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European Flail Weapons

As noted in my last post the sources regarding these weapons are limited however I have tried to cover what there is.  It should be noted that the term Morning Star is a mace that has spikes, not a type of flail - for some reason I have encountered this misconception a fair bit.  The European material is really hardly relevant - perhaps the Roman net and trident may relate but when I began looking at that particular set it led nowhere useful.

Flail of Mair

According to Wiktenauer, Paulus Hector Mair (1517 – 1579) was a 16th century German aristocrat, civil servant, and fencer. He was born in 1517 to a wealthy and influential Augsburg patrician family. In his youth, he likely received training in fencing and grappling from the masters of Augsburg fencing guild, and early on developed a deep fascination with fencing treatises.

The flail shown in Mair is a two handed weapon.  This sort of weapon can be seen in some medieval paintings and seems to have been used amongst other things for attacking those on horse.  They were obviously developments of agricultural flails.  Because of this its relevance for us is low and I have only shown a few frames.  There is also sickle and scythe, but no hint of there being a chain attached…

von Baden Flail

Jakob Sutor von Baden was a 17th century German Freifechter. He seems to have been a native of the Baden region of southern Germany, and was an initiate of the tradition of Johannes Liechtenauer. In 1612, he authored a fencing manual which shows a clear relationship to the 1570 treatise of Joachim Meÿer and the 1611 treatise of Michael Hundt.

There is only one plate, again the Type is 4:

'When two fight with flails, it often happens that both staves become bound together in the middle; when this happens, stay on his flail staff with yours, and let go with your left hand; invert it, grab both staves, and go through below with the butt of your flail. Press upward toward you with your right hand, so he must let go, or fall when you step back with your right foot.'


Talhoffer’s various works include a tiny bit of flail.  This plate simply shows a design - he had many plates that were somewhat of a catalog of fanciful medieval equipment of all sorts.

General European Flails

Obviously the use of the flail as a weapon by the time people began compiling this information was limited - most likely it was very much limited in warfare much as with Japan.  The flail in some form did exist as an agricultural implement which may be why it is covered at all - for judicial duals in some areas.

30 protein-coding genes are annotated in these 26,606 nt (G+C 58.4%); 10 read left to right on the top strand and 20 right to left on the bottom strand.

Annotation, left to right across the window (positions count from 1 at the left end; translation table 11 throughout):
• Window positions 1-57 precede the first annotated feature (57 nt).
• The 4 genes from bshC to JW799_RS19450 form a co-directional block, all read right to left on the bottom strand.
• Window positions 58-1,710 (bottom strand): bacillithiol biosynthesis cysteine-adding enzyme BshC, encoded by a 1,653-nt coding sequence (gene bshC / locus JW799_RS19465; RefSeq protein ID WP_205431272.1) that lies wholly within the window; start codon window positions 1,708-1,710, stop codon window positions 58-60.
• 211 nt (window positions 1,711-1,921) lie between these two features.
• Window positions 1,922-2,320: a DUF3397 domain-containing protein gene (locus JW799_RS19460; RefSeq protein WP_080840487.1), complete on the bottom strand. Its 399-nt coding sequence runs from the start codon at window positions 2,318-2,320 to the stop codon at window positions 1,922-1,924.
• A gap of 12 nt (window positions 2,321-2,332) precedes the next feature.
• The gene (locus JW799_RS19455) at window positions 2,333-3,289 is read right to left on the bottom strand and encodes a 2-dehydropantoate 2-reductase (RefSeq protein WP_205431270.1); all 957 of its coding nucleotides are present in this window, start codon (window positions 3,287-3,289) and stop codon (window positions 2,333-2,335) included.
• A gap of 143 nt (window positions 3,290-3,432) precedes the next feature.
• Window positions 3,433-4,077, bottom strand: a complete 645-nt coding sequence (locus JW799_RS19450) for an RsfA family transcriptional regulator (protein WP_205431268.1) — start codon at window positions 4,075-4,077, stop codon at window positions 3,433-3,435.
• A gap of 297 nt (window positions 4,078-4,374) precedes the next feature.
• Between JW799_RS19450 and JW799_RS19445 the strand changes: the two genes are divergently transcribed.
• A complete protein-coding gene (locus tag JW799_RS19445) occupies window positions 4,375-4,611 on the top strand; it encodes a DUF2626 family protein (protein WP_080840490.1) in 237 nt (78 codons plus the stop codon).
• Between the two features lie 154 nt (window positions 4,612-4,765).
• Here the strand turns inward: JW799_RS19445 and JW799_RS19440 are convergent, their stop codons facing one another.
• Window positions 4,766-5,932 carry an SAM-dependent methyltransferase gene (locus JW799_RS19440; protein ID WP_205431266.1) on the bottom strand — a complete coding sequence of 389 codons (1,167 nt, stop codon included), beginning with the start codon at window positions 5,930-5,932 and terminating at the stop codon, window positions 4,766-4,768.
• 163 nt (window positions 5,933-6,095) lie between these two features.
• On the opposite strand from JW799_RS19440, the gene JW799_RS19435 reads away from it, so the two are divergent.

In terms of warfare there are examples of both the Type 2 & 4 present - we have seen in the treatises only examples of the Type 4.

I'll let wiki take it from here: The longer cylindrical-headed flail is a hand weapon derived from the agricultural tool of the same name, commonly used in threshing. It was primarily considered a peasant's weapon, and while not common, they were deployed in Germany and Central Europe in the later Late Middle Ages.  The smaller, more spherical-headed flail appears to be even less common; it appears occasionally in artwork from the 15th century onward, but many historians have expressed doubts that it ever saw use as an actual military weapon…. A few doubt they existed at all due to the number of pieces sitting in museums that turned out to be forgeries, as well as the unrealistic way they are depicted in art.  Archaeologically, however, a type of military flail known as a kisten, with a non-spiked head and a leather, rather than chain, connection to the haft is attested in the 10th century in the territories of the Rus, probably being adopted from the either the Avars or Khazars. This weapon had spread into central and eastern Europe in the 11th - 13th centuries and may be considered an ancestor of the ball-and-chain flail. Waldman (2005) documented several seemingly authentic examples of the ball-and-chain flail from private collections as well as several restored illustrations from German, French, and Czech sources. He states that the scarcity of artefacts and artistic depictions, combined with the almost complete lack of text references, suggests they were relatively rare weapons and never saw widespread use. One of the reasons was the hazard the weapon posed to its wielder, especially the varieties with long chains and short handles. A missed swing would still retain momentum, causing the striking end to continue its arc around, potentially into the user's hand or body.

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